Marine Hotel, Tankerton, Whitstable

       Whitstable itself was a bit disappointing. I think it is hyped up beyond belief by Londonistas and journalists, and then of course there is the Sarah Waters connection. Hastings Old Town is much better. We cruised the harbour-side, and then the town. Oysters were on sale, but I am superstitious about eating them if there is no ‘R’ in the month.

Whitstable Harbour
Thames sailing barge in the harbour
Huge pile of oyster shells.

       The town was full of  knick-knacky shops, too many selling the same things – driftwood candle holders, plaques of chalk-painted wood engraved with positive-thinking platitudes, artisan pottery, seashells, scented thiingummies, flowing linen garments etc. However, I did find one excellent dress shop, The Whiting Post, which sold a fabulous range of repro fifties dresses at very reasonable prices. I bought one, in a great pink flamingo print.
        We felt we had seen everything Whitstable had to offer, so the next day we set out for Rochester, planning to also visit the dockyard at Chatham. However, we found Rochester so riveting we stayed there all day. Neither of us had been before, and it was a total surprise to find a beautiful, quiet, virtually untouched Georgian High Street full of fine buildings, interesting and varied shops and quirky eateries.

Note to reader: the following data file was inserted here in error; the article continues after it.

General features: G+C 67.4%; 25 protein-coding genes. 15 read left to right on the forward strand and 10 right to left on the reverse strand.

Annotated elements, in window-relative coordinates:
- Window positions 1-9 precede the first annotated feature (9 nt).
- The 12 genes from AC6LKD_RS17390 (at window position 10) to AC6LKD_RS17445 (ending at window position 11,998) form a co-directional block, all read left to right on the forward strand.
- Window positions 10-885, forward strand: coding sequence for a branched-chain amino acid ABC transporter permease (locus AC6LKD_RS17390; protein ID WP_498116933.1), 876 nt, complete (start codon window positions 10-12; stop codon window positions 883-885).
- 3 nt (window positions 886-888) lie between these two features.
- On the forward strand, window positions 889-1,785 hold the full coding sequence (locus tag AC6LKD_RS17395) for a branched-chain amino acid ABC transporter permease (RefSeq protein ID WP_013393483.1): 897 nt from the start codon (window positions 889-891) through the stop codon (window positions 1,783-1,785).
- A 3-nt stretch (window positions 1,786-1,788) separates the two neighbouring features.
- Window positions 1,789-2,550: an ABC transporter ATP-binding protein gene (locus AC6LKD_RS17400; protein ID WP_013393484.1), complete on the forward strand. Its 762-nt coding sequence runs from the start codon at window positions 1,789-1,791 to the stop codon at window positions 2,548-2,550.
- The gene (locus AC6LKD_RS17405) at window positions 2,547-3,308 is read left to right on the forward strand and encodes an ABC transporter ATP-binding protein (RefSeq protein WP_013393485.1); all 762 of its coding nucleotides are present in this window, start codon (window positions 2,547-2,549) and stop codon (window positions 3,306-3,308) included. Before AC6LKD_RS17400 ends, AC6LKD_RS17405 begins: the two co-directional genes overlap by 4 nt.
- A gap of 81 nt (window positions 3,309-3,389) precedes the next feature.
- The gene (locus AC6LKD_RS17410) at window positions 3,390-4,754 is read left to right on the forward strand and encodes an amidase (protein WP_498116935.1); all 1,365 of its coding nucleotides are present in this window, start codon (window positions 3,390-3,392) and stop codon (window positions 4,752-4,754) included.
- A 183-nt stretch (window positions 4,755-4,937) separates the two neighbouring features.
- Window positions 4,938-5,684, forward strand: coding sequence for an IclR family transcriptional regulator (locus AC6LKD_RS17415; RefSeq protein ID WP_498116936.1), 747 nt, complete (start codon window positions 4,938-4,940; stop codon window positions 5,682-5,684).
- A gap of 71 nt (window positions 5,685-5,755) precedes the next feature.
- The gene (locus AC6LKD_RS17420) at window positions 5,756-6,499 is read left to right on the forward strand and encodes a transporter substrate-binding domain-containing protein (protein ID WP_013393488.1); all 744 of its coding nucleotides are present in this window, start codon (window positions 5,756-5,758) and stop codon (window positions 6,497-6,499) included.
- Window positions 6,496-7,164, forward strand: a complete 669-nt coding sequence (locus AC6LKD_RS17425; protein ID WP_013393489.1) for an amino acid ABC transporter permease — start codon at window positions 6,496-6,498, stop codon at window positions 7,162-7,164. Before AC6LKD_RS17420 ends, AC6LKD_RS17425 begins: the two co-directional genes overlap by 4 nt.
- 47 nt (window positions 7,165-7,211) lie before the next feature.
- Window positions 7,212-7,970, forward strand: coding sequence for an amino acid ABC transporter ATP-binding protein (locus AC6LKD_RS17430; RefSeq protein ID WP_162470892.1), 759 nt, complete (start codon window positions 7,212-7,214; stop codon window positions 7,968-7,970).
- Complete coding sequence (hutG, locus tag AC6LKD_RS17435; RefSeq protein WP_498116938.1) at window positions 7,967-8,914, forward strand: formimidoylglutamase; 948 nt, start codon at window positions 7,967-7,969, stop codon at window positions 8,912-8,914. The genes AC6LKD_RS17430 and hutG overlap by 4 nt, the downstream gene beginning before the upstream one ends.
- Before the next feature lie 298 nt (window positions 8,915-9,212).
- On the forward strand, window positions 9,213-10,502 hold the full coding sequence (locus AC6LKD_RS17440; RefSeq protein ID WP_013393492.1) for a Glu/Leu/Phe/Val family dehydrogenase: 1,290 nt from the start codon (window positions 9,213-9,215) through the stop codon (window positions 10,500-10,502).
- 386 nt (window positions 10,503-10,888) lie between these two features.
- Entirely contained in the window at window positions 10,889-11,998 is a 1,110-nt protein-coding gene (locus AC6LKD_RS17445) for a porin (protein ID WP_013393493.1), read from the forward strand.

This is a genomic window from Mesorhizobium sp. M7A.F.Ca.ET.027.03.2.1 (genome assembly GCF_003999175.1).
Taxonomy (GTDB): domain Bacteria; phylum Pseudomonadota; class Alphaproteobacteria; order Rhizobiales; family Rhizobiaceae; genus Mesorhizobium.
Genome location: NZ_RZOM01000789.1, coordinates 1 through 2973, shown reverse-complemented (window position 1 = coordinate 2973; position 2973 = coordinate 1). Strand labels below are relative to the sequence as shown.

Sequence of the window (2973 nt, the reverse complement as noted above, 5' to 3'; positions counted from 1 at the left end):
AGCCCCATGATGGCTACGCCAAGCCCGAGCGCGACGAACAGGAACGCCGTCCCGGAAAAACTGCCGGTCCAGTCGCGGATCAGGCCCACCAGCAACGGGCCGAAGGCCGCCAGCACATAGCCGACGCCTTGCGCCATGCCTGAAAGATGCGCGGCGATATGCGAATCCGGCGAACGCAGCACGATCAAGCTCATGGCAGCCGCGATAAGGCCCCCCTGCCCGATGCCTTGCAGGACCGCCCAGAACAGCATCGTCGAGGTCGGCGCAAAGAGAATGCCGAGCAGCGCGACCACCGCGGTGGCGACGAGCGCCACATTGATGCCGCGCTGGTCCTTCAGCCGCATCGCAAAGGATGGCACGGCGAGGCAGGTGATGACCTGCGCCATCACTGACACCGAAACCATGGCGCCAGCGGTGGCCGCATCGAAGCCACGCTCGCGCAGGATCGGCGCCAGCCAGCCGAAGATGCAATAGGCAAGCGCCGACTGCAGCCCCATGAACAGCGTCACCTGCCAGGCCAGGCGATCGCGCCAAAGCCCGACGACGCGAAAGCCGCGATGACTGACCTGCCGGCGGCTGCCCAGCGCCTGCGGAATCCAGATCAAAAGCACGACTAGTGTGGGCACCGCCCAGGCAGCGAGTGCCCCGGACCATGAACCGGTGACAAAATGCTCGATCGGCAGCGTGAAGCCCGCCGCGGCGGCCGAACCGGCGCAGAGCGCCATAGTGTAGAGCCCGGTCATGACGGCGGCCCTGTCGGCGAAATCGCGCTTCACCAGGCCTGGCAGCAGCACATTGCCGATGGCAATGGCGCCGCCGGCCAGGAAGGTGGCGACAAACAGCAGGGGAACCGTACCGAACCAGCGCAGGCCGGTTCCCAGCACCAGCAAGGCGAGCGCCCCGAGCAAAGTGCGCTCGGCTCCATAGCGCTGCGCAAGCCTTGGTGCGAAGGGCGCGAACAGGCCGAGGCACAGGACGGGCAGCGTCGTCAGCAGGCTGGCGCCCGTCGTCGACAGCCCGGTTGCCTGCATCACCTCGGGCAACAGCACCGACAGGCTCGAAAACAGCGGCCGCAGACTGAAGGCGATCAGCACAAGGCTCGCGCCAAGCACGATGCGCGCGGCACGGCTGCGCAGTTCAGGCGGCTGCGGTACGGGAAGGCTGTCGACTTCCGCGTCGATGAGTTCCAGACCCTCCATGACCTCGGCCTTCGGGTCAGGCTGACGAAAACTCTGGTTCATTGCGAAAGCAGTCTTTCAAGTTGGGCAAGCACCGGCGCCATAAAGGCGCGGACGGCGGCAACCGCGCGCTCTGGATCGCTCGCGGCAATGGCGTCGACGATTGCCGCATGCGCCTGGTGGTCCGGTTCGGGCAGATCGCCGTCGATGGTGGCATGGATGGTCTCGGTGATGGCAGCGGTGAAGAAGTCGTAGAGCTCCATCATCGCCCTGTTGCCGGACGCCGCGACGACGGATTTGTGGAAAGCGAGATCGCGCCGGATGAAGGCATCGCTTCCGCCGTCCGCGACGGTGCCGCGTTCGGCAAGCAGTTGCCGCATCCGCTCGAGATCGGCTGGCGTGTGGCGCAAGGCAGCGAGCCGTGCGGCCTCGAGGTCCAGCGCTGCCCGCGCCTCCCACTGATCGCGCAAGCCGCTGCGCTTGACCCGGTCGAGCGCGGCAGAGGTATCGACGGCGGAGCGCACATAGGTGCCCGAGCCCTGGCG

Rochester – blissfully empty!
Old Corn Exchange

        Clearly, the Cathedral is not in the same architectural league as Canterbury, but it is gracious, interesting and above all, quiet – and free to enter. The nave is Romanesque, but part was restored by Gilbert Scott, and there are Pugin-esque tiles and wall paintings in the Choir.  We ate lunch sitting in a leafy garden in the Cathedral tea-rooms – old fashioned and slightly shambolic.

Rochester Cathedral
West door
The nave
West front
Tiles in the Choir

         Rochester has a splendid bridge over the Medway, a castle, and many other fine old buildings, including the Restoration House, the model for Satis House in ‘Great Expectations’.  There were many other Dickens connections round the town.

Restoration House (Satis House)

         We want to see more of Rochester, and also to go to Chatham. However, I think we had both seen enough of Whitstable. With that in mind, we decided to visit Herne Bay on the way home – just to say we had visited all the places along that stretch of coast.
          We expected it to be a bit like Bognor or Hayling Island – see earlier post about those delights – and the outskirts were not inspiring. It didn’t actually look too bad when we got to the sea. It has a pier, an art-deco bandstand, a  fine clock-tower, and some nice Regency terraces on the sea-front. Amy Johnson’s plane disappeared off Herne Bay in 1941, and there is a memorial to her by the pier. However, the town is obviously quite run-down.

Herne Bay bandstand
Clock tower
Regency terrace
Amy Johnson’s bench